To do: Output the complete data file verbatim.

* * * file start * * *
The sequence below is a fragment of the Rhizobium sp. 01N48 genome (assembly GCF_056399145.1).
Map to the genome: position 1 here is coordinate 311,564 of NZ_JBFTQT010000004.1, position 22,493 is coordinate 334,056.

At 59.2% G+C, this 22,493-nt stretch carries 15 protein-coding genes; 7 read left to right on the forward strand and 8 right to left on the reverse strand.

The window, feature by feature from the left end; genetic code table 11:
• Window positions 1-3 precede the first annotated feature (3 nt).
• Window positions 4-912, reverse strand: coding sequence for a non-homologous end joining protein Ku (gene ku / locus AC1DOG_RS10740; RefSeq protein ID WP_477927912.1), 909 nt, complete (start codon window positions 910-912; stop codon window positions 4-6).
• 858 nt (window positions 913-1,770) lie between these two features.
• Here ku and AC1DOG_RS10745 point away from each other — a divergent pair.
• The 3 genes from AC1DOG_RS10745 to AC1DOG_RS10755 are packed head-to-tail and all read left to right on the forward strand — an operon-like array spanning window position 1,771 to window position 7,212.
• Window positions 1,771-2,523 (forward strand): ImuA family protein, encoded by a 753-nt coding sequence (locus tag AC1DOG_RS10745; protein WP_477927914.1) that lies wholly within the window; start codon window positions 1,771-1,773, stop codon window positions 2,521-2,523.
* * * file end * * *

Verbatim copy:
The sequence below is a fragment of the Rhizobium sp. 01N48 genome (assembly GCF_056399145.1).
Map to the genome: position 1 here is coordinate 311,564 of NZ_JBFTQT010000004.1, position 22,493 is coordinate 334,056.

At 59.2% G+C, this 22,493-nt stretch carries 15 protein-coding genes; 7 read left to right on the forward strand and 8 right to left on the reverse strand.

The window, feature by feature from the left end; genetic code table 11:
• Window positions 1-3 precede the first annotated feature (3 nt).
• Window positions 4-912, reverse strand: coding sequence for a non-homologous end joining protein Ku (gene ku / locus AC1DOG_RS10740; RefSeq protein ID WP_477927912.1), 909 nt, complete (start codon window positions 910-912; stop codon window positions 4-6).
• 858 nt (window positions 913-1,770) lie between these two features.
• Here ku and AC1DOG_RS10745 point away from each other — a divergent pair.
• The 3 genes from AC1DOG_RS10745 to AC1DOG_RS10755 are packed head-to-tail and all read left to right on the forward strand — an operon-like array spanning window position 1,771 to window position 7,212.
• Window positions 1,771-2,523 (forward strand): ImuA family protein, encoded by a 753-nt coding sequence (locus tag AC1DOG_RS10745; protein WP_477927914.1) that lies wholly within the window; start codon window positions 1,771-1,773, stop codon window positions 2,521-2,523.